This 6 page paper provides an overview of compulsory voting in Australia, inclusive of statistics and comparisons with other nations. The subject of compulsory voting is discussed. A thesis is presented along with a research proposal.
Bibliography lists 6 sources.
to voter apathy. However, opponents of the law felt that making voting mandatory was something that undermined democracy. While the legislation has been in effect for quite some time--and
has some support--the thesis of this paper is that given the opportunity, citizens of Australia would choose to make voting a right and a privilege as opposed to a duty.
On the side of compulsory voting, it does create a situation where the people do provide input into the running of the government. Further, if everyone has to vote, no
special interest group can out-organize the general publics position (Wolpe, 1998). As horrible as compulsory voting sounds to those in some other countries, to Australians who see it working, and
to those who do not have the luxury of being able to vote, the mandatory nature of the practice may not seem so bad. On the other hand, government is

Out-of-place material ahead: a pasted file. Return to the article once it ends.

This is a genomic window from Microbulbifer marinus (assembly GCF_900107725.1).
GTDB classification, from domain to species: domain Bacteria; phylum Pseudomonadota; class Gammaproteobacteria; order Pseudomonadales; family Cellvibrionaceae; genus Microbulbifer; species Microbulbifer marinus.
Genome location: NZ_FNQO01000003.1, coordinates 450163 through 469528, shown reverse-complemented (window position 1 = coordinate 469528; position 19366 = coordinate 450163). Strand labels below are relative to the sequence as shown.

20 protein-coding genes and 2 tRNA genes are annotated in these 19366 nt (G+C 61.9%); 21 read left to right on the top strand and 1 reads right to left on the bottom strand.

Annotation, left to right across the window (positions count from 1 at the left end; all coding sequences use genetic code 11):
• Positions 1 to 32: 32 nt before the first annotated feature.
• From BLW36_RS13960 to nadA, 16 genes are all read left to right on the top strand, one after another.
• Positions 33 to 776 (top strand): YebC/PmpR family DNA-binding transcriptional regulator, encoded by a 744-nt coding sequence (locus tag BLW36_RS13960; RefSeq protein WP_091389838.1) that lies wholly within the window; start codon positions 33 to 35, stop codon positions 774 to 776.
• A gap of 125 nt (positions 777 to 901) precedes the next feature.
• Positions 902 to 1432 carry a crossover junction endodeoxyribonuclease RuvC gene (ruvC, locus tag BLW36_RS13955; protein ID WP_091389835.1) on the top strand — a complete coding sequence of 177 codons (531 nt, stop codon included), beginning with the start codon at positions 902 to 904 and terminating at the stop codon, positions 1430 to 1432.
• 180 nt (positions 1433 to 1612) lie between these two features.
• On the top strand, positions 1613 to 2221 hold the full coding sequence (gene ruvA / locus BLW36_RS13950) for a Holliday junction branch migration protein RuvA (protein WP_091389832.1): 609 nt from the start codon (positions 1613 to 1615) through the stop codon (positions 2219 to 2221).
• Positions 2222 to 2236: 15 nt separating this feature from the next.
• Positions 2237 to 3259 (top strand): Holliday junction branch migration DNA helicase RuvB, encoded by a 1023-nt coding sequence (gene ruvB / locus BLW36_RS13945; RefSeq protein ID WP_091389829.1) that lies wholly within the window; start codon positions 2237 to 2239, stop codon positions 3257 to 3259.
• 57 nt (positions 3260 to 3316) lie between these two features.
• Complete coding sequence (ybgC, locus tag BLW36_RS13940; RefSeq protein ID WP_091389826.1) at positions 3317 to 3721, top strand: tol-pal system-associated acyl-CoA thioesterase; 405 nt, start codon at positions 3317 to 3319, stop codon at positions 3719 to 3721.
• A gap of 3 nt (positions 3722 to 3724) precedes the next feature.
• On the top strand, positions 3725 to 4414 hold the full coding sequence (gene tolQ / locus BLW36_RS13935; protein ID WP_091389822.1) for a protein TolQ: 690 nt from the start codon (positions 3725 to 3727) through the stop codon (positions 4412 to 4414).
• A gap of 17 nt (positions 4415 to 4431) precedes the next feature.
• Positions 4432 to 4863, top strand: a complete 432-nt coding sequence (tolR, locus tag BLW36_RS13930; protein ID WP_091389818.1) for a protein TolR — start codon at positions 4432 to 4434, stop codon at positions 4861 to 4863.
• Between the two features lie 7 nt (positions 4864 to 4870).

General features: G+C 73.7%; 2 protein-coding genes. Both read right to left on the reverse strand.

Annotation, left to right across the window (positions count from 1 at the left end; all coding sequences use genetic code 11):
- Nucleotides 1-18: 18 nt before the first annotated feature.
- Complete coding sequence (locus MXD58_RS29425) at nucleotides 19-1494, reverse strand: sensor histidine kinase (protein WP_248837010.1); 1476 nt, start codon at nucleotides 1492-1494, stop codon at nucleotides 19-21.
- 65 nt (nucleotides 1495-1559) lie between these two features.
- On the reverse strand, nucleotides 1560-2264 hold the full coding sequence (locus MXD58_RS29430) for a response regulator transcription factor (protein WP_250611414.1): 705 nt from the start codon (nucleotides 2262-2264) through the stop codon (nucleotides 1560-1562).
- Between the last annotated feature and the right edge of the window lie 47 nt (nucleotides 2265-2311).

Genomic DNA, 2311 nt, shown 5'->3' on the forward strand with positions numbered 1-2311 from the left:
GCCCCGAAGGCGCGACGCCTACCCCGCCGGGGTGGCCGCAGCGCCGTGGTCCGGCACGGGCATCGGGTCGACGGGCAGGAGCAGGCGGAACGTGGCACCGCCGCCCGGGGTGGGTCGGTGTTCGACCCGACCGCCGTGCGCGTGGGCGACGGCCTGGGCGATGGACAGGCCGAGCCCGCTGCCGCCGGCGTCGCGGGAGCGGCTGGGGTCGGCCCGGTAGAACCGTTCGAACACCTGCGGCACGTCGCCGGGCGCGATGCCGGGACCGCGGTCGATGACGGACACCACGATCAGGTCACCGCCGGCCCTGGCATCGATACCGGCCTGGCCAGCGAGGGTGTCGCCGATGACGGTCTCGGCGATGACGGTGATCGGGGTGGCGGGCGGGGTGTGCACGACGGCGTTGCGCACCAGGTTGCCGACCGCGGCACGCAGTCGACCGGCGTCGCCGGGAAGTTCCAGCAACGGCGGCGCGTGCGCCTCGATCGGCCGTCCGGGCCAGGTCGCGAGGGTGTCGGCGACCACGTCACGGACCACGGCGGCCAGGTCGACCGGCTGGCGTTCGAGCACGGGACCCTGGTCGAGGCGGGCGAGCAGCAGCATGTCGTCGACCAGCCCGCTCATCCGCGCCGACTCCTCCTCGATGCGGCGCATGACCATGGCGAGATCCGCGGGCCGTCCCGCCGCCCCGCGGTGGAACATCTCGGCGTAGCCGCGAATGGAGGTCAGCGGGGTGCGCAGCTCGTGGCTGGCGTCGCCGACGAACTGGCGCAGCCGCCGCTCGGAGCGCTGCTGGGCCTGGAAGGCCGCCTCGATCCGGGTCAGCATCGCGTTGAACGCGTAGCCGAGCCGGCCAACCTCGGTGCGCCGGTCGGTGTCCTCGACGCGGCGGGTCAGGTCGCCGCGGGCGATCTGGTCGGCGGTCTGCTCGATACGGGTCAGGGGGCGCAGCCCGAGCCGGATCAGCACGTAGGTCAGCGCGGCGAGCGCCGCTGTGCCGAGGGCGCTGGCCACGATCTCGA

forcing people to participate in something that should be a right, not a responsibility. In fact, while in the United States, for example, people are urged to vote, there are
groups who feel that only those who are educated in politics should vote. Otherwise, people who show no interest in government will just be pulling levers and they really do
not know the candidates nor how they feel about a particular issue. Votes derived from some citizens may not be as desirable as those gotten from more knowledgeable people. Thus,
there are valid arguments on both sides of this controversial issue. 2.0 Research Methodology A student writing on this subject will want to prove the thesis by
taking a survey of Australian citizens. They may do this by polling, or calling people, and asking them a few simple questions. A researcher might call phone numbers at random